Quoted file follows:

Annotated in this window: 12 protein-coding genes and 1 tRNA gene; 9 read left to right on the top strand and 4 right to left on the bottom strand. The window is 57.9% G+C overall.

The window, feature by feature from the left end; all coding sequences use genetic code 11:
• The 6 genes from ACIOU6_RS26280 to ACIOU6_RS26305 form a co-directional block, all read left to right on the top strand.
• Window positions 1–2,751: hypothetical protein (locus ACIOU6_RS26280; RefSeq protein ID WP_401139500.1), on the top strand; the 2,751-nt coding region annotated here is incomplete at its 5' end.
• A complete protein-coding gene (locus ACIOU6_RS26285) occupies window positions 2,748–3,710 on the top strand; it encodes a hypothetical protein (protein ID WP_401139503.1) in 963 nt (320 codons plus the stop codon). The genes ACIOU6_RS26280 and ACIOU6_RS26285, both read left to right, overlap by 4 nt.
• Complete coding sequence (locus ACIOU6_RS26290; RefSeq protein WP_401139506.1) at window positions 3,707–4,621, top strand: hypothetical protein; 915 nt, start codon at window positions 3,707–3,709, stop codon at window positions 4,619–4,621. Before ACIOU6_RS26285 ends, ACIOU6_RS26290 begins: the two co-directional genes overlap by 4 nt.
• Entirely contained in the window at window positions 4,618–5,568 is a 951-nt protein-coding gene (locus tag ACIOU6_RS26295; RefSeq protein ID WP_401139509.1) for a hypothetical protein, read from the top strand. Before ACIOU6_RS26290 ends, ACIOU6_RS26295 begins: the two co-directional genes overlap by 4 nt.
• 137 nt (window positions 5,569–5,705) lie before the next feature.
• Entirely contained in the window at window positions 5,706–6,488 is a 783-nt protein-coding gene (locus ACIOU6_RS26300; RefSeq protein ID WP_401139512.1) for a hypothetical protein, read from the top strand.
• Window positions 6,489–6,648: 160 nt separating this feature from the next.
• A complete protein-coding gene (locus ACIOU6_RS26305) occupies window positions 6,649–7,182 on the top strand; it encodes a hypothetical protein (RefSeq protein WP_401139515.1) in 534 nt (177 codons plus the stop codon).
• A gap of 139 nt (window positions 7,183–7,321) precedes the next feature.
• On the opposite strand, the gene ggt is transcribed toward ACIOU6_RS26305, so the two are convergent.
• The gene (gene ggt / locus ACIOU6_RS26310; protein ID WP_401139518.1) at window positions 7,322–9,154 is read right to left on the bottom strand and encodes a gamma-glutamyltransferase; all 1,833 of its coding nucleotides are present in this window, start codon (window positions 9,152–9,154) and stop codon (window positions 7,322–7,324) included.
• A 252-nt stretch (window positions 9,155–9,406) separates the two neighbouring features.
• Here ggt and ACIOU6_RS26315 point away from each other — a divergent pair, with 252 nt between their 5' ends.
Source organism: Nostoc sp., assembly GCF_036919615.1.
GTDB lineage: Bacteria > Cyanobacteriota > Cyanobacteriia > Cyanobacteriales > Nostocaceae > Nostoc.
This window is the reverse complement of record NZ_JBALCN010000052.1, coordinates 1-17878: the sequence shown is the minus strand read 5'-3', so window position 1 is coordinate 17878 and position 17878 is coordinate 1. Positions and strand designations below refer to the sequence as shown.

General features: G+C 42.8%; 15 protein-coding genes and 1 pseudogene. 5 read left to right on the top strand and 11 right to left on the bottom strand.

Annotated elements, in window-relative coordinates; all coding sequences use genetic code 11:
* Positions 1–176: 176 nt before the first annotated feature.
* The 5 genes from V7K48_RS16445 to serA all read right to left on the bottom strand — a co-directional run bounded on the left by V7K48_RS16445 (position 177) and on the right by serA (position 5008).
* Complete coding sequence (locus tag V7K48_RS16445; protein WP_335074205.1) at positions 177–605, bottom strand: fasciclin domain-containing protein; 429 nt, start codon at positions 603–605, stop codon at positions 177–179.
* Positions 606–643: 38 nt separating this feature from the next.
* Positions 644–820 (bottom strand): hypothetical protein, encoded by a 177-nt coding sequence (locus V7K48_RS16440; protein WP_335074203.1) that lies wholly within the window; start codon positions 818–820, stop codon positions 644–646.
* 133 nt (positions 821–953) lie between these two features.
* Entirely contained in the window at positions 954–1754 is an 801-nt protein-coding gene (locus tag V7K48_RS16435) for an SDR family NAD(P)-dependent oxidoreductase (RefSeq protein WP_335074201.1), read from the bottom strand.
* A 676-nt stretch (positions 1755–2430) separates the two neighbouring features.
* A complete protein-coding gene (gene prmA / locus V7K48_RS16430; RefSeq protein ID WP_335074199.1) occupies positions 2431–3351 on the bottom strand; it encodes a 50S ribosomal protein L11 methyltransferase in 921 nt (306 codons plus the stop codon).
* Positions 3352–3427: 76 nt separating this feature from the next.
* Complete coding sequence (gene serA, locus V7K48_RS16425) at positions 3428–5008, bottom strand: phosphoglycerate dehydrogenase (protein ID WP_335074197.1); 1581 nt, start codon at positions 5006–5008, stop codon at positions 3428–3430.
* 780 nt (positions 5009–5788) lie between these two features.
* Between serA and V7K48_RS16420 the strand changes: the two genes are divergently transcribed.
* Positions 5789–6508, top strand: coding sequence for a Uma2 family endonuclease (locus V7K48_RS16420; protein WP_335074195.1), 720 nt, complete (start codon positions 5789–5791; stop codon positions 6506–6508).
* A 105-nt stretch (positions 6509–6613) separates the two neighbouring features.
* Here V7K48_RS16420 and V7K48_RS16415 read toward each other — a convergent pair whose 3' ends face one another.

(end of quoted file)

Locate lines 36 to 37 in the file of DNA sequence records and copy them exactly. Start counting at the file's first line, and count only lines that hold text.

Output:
* A 105-nt stretch (positions 6509–6613) separates the two neighbouring features.
* Here V7K48_RS16420 and V7K48_RS16415 read toward each other — a convergent pair whose 3' ends face one another.